section of the cemetery stretches on and on over down this hill over to the next one. there are thousands of slaves buried in this part of arlington. >> are people surprised when you tell them that? >> yes, most people don't know about -- they know there were slaves living here when there was a plantation, but most people don't know about friedmans village. there was a thriving black community which the army built for former slaves here in arlington. and it lasted for quite a few years. there are descendents of those people still living in the washington area. they come here. they honor their ancestors. they remember them. >> all of these tombstones in monument and here are much more elaborate than we have seen before. what's the story of this section? >> this is section one of the cemetery.
arlington began as a poppers cemetery. during the height of the civil war. 1816 -- 1864. after the war when they had time to think about, reflect upon what had happened, what we had just gone through. we had time for more ceremony, more ritual and gradually one by one, the officers from the civil war wanted to be buried here. it was a great honor to be buried here eventually. after the smoke and blood of the civil war had settled somewhat. this was the place to officers -- it's known as the officers section of its day, section one. and remember, this is the victorian period, so they were basically no limits on the design. if you had the money and wanted to build an angel as your grave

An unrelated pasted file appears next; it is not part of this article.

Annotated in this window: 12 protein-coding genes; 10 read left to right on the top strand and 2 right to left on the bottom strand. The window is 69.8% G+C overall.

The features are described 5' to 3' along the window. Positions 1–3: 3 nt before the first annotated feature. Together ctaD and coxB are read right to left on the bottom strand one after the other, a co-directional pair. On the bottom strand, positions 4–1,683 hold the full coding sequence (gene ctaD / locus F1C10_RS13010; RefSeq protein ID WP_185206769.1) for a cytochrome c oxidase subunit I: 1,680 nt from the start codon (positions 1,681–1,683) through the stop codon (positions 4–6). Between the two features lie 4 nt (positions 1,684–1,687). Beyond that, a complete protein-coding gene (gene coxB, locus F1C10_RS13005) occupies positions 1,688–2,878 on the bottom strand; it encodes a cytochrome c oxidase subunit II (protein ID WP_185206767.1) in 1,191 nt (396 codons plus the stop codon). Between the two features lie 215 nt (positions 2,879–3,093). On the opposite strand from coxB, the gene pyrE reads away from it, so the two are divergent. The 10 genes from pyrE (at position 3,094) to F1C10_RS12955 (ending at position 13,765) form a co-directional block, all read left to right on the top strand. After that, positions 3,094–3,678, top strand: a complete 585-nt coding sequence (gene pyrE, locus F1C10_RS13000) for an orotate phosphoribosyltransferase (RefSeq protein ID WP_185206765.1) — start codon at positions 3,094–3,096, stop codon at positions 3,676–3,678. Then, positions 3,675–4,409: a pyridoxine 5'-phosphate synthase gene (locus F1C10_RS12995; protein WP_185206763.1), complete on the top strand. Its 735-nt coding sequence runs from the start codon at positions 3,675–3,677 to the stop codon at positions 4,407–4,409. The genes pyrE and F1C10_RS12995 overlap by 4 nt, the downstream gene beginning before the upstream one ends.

marker, even if you were a lieutenant, you could have it be any size, any have you wanted to. so you see again, at arlington, it is a reflection of the times of the ipods of the times, the ornamentation of the victorian era. you see come into play here. one gentleman, an artillery officer, union artillery officer loved his work so much that he had a canon brought in as his grave marker. and it was a working napoleon can. and he is just down the road here in section one. his poor wife is also under the canon for all eternity, sleeping beside him. >> you said that contrast is that you have a first lieutenant. this is an elaborate tomb, and a brigadier general? >> yes. i mean, you can see side-by-side the lieutenant would have a
great tomb with the angel holding a rose is an integrated across. and then right beside a more discrete tomb from a brigadier general, so that great manager to you couldn't hear unless you are but it didn't matter as far as the design and grandeur of your tomb was concerned. this section also has not only civil war figures, but there are great explores in this section of arlington. remember, back in the end of the 19, beginning of the 20th century, much of the export was done by the army and navy, so just across the road here, we have adolphus w. greeley which was a great explores. he went farther north than